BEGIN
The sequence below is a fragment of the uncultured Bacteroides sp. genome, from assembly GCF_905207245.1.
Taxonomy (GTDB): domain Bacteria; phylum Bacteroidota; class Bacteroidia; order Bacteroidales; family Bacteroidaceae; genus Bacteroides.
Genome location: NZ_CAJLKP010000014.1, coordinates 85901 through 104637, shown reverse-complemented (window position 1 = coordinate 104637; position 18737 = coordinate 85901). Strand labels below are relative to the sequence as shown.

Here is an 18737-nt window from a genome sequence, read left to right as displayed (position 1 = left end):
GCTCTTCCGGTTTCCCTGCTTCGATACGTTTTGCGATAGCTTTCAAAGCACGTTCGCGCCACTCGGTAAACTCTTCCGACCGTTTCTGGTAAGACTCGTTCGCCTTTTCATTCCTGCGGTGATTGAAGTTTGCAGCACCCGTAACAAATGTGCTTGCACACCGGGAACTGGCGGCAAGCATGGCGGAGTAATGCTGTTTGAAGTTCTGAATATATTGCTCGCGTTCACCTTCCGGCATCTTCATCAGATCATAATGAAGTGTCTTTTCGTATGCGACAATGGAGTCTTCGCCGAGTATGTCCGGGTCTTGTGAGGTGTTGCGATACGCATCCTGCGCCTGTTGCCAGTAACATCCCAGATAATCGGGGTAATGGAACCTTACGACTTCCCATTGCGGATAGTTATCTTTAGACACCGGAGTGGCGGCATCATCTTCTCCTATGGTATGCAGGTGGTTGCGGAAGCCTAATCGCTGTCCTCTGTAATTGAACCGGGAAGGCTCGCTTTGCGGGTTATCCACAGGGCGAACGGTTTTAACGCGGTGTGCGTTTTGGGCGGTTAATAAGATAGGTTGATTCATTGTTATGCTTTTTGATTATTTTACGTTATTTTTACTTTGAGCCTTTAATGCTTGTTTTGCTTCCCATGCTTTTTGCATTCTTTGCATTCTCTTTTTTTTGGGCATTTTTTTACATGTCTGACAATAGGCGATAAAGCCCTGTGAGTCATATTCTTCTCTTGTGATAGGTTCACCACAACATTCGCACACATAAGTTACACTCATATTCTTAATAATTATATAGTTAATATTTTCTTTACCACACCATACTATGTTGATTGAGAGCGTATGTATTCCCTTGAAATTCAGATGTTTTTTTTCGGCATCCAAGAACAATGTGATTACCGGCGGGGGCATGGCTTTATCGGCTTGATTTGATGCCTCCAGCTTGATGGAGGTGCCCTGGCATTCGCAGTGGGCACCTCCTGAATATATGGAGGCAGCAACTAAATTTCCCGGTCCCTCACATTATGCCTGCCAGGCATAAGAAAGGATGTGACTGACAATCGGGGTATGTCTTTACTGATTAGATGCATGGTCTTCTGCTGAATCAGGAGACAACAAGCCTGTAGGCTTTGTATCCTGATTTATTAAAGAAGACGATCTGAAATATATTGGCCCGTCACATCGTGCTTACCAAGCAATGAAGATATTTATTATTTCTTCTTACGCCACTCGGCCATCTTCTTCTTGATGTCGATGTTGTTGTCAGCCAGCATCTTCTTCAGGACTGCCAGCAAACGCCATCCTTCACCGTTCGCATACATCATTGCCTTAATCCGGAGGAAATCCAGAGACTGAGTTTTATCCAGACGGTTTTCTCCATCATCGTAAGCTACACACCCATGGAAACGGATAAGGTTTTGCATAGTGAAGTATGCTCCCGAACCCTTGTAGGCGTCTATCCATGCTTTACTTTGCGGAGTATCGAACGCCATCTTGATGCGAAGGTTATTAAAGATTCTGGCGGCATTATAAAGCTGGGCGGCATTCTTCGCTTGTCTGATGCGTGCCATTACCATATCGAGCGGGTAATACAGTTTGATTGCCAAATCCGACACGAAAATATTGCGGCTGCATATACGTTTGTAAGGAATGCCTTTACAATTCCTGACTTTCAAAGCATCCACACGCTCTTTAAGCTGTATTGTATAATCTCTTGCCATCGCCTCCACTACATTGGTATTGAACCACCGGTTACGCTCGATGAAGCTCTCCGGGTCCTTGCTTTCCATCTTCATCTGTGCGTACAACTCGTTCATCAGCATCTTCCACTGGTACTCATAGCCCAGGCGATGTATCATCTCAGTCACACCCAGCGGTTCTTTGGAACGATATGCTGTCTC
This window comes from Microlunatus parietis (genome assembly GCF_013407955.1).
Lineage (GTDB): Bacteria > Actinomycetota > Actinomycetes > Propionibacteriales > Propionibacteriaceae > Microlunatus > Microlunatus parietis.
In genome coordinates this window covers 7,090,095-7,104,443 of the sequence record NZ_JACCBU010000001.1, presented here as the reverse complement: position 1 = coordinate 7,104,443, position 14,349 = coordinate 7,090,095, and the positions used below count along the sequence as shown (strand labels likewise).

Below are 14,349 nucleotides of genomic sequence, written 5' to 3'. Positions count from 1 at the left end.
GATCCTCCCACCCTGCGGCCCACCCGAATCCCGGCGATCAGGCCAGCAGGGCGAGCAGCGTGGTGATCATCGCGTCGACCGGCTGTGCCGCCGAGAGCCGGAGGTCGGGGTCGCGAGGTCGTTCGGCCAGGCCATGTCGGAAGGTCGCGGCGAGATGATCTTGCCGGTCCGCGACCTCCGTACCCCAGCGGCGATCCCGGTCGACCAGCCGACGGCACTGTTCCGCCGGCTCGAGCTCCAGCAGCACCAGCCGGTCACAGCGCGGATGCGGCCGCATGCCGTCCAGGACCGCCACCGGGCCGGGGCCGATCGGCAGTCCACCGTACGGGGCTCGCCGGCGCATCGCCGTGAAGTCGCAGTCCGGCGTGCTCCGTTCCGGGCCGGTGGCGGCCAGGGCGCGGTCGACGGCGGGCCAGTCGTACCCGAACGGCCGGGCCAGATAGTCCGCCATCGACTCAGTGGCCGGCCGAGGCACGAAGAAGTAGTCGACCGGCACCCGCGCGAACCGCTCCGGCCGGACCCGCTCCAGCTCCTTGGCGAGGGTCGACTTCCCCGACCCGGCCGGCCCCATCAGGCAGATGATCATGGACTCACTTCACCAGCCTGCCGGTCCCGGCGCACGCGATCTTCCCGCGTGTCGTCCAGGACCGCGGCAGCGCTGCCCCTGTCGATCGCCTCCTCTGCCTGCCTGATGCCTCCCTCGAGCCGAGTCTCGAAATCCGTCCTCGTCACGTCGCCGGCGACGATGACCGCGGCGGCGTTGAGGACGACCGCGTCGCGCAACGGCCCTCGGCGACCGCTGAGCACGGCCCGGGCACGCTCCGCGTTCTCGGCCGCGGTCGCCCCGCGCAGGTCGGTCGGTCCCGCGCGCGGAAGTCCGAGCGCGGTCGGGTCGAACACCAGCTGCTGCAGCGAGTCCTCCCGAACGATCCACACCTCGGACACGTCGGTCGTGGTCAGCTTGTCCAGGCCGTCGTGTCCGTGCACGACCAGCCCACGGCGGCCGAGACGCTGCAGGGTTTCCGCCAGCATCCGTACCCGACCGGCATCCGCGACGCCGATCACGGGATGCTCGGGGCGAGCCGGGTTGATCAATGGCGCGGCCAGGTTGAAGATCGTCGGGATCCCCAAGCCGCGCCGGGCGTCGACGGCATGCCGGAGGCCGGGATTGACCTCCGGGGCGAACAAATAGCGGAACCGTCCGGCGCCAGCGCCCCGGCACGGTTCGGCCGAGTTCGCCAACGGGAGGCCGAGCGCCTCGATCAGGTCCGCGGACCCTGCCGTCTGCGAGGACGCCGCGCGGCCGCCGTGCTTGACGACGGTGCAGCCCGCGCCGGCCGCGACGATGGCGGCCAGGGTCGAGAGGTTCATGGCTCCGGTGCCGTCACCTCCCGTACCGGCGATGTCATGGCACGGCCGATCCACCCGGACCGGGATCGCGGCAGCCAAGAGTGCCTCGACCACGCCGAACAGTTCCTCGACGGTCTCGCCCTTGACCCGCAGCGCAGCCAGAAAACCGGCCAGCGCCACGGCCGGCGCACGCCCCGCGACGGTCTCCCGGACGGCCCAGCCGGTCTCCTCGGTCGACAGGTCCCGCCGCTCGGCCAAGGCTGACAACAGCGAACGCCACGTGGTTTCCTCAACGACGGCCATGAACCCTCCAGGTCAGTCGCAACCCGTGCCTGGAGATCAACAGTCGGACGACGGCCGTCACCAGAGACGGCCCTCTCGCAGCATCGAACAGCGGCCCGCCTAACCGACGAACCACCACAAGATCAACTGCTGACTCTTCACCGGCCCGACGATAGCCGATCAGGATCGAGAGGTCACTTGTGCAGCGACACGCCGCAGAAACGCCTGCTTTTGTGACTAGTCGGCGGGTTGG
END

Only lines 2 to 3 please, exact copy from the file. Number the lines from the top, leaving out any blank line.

Taxonomy (GTDB): domain Bacteria; phylum Bacteroidota; class Bacteroidia; order Bacteroidales; family Bacteroidaceae; genus Bacteroides.
Genome location: NZ_CAJLKP010000014.1, coordinates 85901 through 104637, shown reverse-complemented (window position 1 = coordinate 104637; position 18737 = coordinate 85901). Strand labels below are relative to the sequence as shown.